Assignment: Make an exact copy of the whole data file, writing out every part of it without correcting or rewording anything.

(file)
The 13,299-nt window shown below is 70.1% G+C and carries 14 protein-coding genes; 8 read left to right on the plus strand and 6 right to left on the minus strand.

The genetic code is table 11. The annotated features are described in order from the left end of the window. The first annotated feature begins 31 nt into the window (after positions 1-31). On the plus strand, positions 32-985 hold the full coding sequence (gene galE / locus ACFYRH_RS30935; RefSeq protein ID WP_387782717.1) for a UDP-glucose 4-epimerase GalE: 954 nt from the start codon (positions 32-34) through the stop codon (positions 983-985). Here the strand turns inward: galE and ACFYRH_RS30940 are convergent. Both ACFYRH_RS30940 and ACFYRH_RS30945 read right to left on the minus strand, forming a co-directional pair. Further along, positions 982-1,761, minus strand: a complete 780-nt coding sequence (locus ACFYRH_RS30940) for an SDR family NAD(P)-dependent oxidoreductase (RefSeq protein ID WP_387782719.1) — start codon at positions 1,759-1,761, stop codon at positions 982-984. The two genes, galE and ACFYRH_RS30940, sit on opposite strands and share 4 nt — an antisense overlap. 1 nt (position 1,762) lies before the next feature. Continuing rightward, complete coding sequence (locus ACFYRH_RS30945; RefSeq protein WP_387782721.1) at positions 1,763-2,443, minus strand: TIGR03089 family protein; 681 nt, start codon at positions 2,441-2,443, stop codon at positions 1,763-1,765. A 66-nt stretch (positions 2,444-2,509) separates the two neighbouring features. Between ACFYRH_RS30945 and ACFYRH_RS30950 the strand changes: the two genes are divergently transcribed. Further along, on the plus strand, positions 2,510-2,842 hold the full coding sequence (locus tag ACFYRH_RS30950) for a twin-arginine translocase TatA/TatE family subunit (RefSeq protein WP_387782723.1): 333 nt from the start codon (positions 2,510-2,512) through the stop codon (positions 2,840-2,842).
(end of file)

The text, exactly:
The 13,299-nt window shown below is 70.1% G+C and carries 14 protein-coding genes; 8 read left to right on the plus strand and 6 right to left on the minus strand.

The genetic code is table 11. The annotated features are described in order from the left end of the window. The first annotated feature begins 31 nt into the window (after positions 1-31). On the plus strand, positions 32-985 hold the full coding sequence (gene galE / locus ACFYRH_RS30935; RefSeq protein ID WP_387782717.1) for a UDP-glucose 4-epimerase GalE: 954 nt from the start codon (positions 32-34) through the stop codon (positions 983-985). Here the strand turns inward: galE and ACFYRH_RS30940 are convergent. Both ACFYRH_RS30940 and ACFYRH_RS30945 read right to left on the minus strand, forming a co-directional pair. Further along, positions 982-1,761, minus strand: a complete 780-nt coding sequence (locus ACFYRH_RS30940) for an SDR family NAD(P)-dependent oxidoreductase (RefSeq protein ID WP_387782719.1) — start codon at positions 1,759-1,761, stop codon at positions 982-984. The two genes, galE and ACFYRH_RS30940, sit on opposite strands and share 4 nt — an antisense overlap. 1 nt (position 1,762) lies before the next feature. Continuing rightward, complete coding sequence (locus ACFYRH_RS30945; RefSeq protein WP_387782721.1) at positions 1,763-2,443, minus strand: TIGR03089 family protein; 681 nt, start codon at positions 2,441-2,443, stop codon at positions 1,763-1,765. A 66-nt stretch (positions 2,444-2,509) separates the two neighbouring features. Between ACFYRH_RS30945 and ACFYRH_RS30950 the strand changes: the two genes are divergently transcribed. Further along, on the plus strand, positions 2,510-2,842 hold the full coding sequence (locus tag ACFYRH_RS30950) for a twin-arginine translocase TatA/TatE family subunit (RefSeq protein WP_387782723.1): 333 nt from the start codon (positions 2,510-2,512) through the stop codon (positions 2,840-2,842).